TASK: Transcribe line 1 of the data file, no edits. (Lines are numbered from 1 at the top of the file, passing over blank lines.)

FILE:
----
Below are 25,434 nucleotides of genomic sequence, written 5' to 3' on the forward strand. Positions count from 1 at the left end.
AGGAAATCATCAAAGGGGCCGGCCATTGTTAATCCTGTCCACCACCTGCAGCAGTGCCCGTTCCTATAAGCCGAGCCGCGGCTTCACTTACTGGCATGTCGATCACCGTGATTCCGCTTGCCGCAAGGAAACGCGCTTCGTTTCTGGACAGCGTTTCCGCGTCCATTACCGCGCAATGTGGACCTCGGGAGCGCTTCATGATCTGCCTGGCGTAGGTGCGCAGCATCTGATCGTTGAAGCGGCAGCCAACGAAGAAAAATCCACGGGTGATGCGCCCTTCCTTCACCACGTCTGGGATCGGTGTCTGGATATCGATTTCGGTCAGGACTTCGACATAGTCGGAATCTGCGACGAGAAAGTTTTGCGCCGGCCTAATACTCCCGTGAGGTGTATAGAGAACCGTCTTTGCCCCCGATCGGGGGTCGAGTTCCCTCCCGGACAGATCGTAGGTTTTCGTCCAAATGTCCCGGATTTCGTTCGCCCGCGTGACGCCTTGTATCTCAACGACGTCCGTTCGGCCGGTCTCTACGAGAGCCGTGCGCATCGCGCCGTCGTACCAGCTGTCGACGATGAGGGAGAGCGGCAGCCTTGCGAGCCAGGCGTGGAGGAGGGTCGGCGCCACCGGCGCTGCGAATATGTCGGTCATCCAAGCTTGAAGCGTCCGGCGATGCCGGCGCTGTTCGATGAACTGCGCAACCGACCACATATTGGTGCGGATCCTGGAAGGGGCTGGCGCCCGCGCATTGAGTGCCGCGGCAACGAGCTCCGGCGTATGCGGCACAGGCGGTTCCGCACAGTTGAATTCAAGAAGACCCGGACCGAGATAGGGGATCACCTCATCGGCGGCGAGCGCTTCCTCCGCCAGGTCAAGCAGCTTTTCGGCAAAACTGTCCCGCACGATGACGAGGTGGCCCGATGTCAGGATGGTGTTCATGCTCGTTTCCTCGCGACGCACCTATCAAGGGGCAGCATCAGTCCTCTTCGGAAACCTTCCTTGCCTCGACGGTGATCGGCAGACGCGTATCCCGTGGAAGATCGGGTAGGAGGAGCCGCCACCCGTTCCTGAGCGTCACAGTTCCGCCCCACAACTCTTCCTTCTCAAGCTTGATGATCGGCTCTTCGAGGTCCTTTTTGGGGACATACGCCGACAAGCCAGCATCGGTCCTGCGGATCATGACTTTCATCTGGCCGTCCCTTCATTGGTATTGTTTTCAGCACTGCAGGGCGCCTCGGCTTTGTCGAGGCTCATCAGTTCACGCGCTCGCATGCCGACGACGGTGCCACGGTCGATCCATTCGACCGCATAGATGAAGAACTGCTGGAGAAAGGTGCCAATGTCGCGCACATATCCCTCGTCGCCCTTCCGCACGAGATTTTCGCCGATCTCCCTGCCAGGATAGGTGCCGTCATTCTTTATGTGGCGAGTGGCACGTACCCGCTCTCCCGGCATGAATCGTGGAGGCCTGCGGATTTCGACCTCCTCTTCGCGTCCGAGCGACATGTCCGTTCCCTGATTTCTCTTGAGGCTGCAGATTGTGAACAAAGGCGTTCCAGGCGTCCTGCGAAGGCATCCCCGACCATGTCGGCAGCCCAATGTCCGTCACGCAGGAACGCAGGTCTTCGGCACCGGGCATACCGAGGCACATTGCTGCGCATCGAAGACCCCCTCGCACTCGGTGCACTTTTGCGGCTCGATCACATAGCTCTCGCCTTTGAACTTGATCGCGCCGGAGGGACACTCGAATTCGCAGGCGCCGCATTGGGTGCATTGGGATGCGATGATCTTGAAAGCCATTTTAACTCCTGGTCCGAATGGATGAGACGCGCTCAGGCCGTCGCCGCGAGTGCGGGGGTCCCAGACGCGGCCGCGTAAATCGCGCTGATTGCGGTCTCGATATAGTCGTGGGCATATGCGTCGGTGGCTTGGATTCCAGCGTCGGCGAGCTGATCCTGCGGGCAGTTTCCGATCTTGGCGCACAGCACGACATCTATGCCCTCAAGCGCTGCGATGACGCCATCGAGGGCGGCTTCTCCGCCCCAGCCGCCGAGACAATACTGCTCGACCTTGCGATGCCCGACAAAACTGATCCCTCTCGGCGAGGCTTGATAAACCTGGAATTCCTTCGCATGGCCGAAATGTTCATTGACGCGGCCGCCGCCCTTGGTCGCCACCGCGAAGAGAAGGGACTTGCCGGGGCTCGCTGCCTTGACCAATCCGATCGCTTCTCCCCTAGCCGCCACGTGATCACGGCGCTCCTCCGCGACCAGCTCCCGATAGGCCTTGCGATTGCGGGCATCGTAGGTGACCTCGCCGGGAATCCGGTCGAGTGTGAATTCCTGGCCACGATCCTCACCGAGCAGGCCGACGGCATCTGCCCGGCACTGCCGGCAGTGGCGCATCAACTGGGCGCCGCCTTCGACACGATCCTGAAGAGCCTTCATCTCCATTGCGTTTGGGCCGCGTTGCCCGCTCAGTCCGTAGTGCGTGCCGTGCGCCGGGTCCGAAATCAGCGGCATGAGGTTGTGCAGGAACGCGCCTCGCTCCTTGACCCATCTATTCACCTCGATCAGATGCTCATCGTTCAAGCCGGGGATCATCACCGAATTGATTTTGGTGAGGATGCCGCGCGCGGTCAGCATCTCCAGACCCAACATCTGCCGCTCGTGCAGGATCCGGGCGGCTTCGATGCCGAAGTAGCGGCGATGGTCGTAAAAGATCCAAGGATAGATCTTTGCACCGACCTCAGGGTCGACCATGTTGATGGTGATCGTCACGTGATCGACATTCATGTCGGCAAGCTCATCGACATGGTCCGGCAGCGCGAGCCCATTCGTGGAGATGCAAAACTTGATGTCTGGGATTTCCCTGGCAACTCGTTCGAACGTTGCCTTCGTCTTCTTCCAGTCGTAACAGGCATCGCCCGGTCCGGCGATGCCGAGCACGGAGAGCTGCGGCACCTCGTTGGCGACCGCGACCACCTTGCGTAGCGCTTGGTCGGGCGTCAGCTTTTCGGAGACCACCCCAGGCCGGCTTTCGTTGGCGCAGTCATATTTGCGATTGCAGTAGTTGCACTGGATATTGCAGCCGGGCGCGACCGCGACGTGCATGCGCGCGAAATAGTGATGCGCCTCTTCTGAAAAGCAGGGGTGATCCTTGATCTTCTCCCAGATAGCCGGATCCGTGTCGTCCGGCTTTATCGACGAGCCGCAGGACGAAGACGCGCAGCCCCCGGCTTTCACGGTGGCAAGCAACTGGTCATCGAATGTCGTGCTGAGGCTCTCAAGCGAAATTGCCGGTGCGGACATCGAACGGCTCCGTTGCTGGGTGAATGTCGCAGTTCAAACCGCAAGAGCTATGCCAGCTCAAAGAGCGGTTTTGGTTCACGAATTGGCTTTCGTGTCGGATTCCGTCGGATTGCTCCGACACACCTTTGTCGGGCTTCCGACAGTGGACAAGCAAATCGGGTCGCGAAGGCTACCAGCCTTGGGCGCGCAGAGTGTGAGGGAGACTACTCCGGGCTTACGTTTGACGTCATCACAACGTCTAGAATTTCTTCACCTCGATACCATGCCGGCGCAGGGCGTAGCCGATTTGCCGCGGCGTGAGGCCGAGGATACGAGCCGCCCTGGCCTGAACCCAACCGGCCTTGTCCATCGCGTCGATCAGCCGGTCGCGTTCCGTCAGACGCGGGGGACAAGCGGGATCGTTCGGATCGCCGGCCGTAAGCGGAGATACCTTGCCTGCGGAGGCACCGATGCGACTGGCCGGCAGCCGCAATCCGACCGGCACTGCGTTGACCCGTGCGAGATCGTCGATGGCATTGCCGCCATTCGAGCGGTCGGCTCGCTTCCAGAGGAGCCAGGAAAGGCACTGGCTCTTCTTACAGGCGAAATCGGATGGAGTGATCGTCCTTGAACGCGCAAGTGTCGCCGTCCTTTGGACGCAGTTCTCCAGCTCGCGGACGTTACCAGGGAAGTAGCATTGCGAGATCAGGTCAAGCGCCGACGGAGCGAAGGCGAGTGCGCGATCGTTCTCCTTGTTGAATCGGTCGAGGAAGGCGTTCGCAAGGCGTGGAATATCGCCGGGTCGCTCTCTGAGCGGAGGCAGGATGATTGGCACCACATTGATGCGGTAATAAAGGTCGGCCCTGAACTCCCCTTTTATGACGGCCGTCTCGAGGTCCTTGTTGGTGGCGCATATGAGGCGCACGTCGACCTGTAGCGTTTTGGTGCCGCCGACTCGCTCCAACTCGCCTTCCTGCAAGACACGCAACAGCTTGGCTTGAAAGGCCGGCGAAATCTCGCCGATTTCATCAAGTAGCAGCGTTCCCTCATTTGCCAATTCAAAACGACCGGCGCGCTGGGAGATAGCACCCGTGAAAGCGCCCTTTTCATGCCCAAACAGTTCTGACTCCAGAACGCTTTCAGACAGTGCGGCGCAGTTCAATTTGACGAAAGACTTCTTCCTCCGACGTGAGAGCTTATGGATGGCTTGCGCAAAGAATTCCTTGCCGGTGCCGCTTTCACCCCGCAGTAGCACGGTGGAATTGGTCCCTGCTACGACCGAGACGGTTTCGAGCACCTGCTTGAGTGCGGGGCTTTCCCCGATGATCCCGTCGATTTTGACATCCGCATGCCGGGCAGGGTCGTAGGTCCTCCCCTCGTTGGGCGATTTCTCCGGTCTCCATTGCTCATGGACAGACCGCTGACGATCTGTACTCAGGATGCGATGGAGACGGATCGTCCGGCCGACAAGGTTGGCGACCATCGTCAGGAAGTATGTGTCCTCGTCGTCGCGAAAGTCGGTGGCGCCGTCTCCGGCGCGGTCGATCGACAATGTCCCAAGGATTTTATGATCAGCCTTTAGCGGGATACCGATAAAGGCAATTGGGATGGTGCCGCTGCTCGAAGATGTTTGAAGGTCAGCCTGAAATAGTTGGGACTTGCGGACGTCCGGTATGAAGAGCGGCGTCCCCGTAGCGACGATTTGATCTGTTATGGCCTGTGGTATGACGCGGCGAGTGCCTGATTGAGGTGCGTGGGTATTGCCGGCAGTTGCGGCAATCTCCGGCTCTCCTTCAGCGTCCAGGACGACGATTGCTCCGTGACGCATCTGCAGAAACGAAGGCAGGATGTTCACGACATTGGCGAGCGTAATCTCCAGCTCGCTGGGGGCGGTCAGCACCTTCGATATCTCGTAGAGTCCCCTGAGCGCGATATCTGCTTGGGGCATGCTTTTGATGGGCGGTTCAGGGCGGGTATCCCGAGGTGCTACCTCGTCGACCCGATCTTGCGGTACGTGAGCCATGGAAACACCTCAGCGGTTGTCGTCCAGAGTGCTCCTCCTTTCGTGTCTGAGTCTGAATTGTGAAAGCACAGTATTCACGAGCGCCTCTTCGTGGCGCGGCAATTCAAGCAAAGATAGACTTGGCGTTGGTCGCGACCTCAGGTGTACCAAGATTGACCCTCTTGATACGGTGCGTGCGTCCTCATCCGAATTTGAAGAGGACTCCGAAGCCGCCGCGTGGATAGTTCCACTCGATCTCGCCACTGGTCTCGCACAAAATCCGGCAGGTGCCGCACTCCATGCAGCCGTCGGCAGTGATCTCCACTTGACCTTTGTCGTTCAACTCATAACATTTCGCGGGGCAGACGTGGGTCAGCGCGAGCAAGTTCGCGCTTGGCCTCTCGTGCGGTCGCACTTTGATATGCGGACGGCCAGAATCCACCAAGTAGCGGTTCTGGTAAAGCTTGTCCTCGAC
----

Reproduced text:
Below are 25,434 nucleotides of genomic sequence, written 5' to 3' on the forward strand. Positions count from 1 at the left end.